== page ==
A tragic crash occurred yesterday as a Metro passenger train in Washington, D.C. ran into another train at high speeds. As of now, substantial facts are of yet to be reported – the rail cars were not outfitted with recording technology which would have recorded the speed of the train and any mechanical failures. For now, however, officials do not think that mechanical failure was the problem. The rear train rammed full speed into a stopped train in between the Takoma and Fort Totten stations in D.C. quite possibly due to operator inattention, although the investigation may take some time before it yields any definitive conclusions.
The tragic loss of life here is indeed the biggest concern, alongside the 70+ passengers who were injured in the devastating crash. Another concern now being raised, however, is the fact that such a crash could occur at all – Metro’s safety systems should be far advanced enough to have automatically stopped the train. However, the train which caused the crash is one of Metro’s old models, which the National Transportation Safety Board had previously recommended be scrapped or outfitted with newer safety technology. These series of railcars have not been scrapped or upgraded against the advice of the NTSB.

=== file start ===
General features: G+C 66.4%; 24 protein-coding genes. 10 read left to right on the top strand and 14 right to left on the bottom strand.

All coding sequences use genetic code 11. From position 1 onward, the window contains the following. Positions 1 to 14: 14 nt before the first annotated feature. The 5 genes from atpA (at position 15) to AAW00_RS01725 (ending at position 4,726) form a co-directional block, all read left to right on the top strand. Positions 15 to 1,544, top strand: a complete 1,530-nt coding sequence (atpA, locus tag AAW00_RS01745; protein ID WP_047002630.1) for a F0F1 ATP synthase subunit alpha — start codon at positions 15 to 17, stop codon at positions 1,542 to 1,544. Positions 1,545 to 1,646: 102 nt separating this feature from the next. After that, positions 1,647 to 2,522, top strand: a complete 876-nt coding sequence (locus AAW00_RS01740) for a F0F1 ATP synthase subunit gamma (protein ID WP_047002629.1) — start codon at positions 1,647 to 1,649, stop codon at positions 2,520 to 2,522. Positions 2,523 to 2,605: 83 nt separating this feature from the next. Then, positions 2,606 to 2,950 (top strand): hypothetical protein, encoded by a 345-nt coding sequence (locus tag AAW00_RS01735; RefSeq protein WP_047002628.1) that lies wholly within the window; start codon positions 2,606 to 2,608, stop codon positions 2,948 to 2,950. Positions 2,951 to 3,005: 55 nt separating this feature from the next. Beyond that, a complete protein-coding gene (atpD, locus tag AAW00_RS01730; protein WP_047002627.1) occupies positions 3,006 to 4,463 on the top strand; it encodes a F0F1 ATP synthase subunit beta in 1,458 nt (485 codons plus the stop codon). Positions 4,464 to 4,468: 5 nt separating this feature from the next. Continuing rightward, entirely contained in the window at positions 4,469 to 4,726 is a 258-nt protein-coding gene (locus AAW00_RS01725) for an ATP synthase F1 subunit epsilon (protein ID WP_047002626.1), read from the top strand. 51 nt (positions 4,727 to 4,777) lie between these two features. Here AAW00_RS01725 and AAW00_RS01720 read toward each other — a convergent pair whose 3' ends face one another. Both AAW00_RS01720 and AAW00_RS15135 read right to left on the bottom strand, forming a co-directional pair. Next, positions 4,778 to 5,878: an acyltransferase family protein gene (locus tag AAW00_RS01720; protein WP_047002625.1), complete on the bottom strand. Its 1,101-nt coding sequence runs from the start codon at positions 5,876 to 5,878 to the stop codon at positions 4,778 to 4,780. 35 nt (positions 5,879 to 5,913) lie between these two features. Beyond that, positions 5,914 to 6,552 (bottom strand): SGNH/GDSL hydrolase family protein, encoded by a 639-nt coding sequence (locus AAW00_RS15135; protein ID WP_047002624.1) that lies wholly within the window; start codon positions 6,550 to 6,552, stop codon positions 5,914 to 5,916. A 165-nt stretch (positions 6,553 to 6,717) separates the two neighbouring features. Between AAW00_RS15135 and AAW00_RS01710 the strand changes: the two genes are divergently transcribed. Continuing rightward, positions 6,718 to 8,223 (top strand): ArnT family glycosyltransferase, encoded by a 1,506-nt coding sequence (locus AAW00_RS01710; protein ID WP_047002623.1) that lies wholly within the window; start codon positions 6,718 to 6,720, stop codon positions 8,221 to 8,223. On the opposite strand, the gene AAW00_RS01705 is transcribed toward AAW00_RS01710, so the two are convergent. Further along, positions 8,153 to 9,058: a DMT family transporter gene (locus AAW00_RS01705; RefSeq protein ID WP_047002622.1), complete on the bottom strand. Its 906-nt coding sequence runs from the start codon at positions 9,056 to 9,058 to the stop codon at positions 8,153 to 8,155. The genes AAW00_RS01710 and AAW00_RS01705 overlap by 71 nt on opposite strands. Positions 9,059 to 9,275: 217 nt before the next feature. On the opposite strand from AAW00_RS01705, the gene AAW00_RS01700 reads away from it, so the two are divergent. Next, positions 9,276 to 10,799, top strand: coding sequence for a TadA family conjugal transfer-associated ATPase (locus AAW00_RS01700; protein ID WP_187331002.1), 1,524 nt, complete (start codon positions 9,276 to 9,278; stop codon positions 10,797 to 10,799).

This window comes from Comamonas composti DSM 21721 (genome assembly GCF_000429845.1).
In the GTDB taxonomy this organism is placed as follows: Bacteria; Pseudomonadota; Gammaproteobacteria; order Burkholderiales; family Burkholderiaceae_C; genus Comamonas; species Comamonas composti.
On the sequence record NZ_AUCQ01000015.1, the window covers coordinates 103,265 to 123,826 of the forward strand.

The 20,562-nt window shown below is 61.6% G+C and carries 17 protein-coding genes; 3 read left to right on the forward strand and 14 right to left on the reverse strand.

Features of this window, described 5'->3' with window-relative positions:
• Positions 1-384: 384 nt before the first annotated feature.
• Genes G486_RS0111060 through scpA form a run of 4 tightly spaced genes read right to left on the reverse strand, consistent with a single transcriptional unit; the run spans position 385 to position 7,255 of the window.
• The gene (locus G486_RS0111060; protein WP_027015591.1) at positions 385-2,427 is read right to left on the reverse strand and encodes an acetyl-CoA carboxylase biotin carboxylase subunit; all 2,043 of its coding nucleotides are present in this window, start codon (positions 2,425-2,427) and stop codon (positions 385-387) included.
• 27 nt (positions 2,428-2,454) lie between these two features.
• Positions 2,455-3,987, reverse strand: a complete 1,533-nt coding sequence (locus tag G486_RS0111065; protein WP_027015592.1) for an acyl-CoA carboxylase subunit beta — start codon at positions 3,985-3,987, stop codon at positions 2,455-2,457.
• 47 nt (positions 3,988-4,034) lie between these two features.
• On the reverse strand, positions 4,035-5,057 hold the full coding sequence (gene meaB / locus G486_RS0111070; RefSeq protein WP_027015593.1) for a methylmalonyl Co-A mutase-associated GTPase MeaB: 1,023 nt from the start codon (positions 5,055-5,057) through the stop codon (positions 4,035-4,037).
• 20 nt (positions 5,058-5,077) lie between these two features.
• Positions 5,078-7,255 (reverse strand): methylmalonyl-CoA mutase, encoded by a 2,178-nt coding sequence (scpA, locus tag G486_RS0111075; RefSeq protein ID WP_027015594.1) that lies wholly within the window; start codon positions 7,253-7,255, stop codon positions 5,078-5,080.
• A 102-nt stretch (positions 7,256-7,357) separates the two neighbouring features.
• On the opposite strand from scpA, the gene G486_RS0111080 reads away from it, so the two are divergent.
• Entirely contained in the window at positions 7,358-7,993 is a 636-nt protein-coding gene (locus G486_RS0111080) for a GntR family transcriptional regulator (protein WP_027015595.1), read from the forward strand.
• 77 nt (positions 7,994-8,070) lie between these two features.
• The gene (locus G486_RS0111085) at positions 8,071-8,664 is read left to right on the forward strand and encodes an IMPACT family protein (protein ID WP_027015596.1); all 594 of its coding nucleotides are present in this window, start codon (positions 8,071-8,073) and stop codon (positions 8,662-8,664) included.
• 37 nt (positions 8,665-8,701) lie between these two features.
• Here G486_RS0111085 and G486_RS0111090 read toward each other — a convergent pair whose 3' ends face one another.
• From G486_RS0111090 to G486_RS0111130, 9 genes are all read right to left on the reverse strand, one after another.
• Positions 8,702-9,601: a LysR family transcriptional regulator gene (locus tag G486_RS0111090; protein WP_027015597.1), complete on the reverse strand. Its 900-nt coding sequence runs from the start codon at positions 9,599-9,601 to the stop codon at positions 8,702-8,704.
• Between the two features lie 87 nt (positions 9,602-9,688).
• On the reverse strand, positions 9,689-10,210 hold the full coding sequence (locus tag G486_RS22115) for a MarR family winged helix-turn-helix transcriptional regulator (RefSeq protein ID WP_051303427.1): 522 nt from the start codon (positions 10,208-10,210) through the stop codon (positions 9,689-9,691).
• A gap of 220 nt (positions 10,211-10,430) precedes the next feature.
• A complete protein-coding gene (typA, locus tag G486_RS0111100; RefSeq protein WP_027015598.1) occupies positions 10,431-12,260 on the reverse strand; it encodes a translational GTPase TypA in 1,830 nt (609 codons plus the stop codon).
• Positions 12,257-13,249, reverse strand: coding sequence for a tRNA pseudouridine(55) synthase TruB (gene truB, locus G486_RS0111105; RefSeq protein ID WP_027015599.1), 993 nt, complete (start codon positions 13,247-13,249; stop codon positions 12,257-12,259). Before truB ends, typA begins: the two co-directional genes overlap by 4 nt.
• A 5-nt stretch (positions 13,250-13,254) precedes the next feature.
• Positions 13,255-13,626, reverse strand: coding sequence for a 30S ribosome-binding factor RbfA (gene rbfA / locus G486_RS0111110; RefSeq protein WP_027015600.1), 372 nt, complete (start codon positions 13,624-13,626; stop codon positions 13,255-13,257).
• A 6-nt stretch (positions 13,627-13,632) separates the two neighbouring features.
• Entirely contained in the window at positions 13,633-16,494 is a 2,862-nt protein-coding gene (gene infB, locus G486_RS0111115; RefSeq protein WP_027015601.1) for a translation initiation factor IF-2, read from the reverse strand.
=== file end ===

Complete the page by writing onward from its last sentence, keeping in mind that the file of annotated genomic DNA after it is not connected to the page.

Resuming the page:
One pressing question, then, is whether or not the “recommendations” of the NTSB need some degree of legal power (or at least, more bully power) to force rail companies to take them seriously. Perhaps if Metro had, this event never could have occurred. As the investigation continues, perhaps more light will be shed on this devastating crash and the reason that so many have suffered loss.